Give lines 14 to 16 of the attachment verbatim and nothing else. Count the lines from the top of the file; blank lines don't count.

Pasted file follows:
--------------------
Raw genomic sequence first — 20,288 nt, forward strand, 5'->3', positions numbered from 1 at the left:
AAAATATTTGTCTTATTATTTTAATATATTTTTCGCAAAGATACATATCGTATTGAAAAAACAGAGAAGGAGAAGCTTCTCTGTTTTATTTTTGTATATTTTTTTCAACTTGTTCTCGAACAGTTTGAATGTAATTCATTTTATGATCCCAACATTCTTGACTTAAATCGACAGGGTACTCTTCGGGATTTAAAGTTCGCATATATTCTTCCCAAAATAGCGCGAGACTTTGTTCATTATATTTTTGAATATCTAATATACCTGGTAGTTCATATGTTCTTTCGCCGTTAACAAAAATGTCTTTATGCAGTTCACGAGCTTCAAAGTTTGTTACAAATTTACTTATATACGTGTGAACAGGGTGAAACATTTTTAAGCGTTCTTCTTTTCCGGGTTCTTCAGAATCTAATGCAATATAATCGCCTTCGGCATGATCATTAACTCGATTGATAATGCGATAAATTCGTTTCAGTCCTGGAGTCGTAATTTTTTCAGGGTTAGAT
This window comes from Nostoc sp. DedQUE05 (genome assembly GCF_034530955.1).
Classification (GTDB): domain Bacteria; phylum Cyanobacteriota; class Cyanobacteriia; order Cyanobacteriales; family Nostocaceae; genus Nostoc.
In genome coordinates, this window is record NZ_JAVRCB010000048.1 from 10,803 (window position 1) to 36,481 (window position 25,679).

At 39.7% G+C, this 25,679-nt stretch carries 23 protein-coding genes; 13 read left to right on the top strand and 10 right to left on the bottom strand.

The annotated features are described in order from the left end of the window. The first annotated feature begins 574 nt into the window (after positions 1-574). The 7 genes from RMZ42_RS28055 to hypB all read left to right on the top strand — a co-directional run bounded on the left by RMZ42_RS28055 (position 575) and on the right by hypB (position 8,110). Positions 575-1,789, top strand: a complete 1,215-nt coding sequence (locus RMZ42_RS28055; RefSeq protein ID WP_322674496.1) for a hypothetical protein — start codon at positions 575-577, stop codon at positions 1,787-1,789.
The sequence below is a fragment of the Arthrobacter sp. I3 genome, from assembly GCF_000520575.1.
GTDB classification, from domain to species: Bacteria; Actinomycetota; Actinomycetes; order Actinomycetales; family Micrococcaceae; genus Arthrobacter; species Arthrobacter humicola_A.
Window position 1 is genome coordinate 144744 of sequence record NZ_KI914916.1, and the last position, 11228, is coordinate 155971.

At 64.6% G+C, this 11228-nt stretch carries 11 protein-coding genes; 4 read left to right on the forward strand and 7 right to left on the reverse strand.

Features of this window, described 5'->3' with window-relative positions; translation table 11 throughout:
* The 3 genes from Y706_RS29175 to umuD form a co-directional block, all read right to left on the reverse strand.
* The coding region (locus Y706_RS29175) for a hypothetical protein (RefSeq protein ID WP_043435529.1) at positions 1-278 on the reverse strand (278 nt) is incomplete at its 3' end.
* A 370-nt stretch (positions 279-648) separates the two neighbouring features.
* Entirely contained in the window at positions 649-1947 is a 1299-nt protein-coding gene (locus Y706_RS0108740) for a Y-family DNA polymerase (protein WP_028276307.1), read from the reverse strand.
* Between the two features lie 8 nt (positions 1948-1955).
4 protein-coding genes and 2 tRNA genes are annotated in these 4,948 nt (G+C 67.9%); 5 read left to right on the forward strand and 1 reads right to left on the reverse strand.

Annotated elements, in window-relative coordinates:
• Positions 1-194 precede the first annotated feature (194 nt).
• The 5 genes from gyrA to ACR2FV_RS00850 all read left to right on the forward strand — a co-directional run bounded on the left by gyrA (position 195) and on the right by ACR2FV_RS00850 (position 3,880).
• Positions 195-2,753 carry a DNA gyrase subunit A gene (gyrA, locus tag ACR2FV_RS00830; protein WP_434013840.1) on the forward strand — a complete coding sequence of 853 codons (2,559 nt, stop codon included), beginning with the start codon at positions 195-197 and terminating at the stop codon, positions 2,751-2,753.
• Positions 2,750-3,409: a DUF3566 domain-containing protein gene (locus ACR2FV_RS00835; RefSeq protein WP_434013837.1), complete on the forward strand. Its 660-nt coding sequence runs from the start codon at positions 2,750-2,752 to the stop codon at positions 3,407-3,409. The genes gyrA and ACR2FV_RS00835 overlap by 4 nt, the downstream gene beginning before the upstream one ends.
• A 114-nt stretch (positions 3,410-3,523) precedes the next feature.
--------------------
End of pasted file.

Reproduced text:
* The coding region (locus Y706_RS29175) for a hypothetical protein (RefSeq protein ID WP_043435529.1) at positions 1-278 on the reverse strand (278 nt) is incomplete at its 3' end.
* A 370-nt stretch (positions 279-648) separates the two neighbouring features.
* Entirely contained in the window at positions 649-1947 is a 1299-nt protein-coding gene (locus Y706_RS0108740) for a Y-family DNA polymerase (protein WP_028276307.1), read from the reverse strand.